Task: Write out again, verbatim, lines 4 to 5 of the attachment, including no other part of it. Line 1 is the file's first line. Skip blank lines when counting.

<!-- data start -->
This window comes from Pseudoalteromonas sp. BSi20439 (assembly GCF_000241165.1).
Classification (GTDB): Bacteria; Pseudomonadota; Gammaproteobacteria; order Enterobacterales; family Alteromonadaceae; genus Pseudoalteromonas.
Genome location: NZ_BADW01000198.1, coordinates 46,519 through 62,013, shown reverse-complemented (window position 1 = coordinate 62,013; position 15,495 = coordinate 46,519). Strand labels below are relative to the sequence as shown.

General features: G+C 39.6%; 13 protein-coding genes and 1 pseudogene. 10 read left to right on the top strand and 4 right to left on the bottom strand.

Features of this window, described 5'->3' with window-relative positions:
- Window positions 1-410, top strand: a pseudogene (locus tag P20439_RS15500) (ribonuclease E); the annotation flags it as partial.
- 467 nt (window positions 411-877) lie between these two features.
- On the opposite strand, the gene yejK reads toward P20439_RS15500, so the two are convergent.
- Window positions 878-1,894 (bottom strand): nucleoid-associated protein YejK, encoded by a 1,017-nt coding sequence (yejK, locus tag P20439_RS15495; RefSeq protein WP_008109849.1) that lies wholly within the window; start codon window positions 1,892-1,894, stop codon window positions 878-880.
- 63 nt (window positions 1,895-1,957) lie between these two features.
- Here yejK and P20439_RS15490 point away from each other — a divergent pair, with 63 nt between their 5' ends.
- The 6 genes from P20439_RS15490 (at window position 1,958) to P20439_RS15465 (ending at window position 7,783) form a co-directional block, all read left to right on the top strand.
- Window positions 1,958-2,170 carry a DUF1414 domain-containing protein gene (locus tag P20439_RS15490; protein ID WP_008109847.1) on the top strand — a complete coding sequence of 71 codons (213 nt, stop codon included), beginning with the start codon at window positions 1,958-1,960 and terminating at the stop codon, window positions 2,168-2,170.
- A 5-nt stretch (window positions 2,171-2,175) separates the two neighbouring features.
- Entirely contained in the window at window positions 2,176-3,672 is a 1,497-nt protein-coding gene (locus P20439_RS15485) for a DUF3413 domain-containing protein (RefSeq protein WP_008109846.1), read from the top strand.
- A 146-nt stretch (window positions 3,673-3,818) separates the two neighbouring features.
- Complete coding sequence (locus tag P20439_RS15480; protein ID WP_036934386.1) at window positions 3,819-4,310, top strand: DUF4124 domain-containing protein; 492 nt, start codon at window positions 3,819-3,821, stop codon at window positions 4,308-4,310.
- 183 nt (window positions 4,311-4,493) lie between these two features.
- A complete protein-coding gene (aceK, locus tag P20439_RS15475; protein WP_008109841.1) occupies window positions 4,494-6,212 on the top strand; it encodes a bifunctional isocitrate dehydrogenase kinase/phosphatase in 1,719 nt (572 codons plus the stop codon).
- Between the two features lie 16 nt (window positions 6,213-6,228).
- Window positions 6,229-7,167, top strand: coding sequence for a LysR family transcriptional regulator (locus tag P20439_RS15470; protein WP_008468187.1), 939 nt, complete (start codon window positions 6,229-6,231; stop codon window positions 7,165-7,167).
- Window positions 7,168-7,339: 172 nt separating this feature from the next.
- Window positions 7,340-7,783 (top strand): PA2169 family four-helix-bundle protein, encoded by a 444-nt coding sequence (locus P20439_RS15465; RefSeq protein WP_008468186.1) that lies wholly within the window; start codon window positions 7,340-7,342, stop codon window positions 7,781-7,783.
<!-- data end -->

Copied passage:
General features: G+C 39.6%; 13 protein-coding genes and 1 pseudogene. 10 read left to right on the top strand and 4 right to left on the bottom strand.

Features of this window, described 5'->3' with window-relative positions: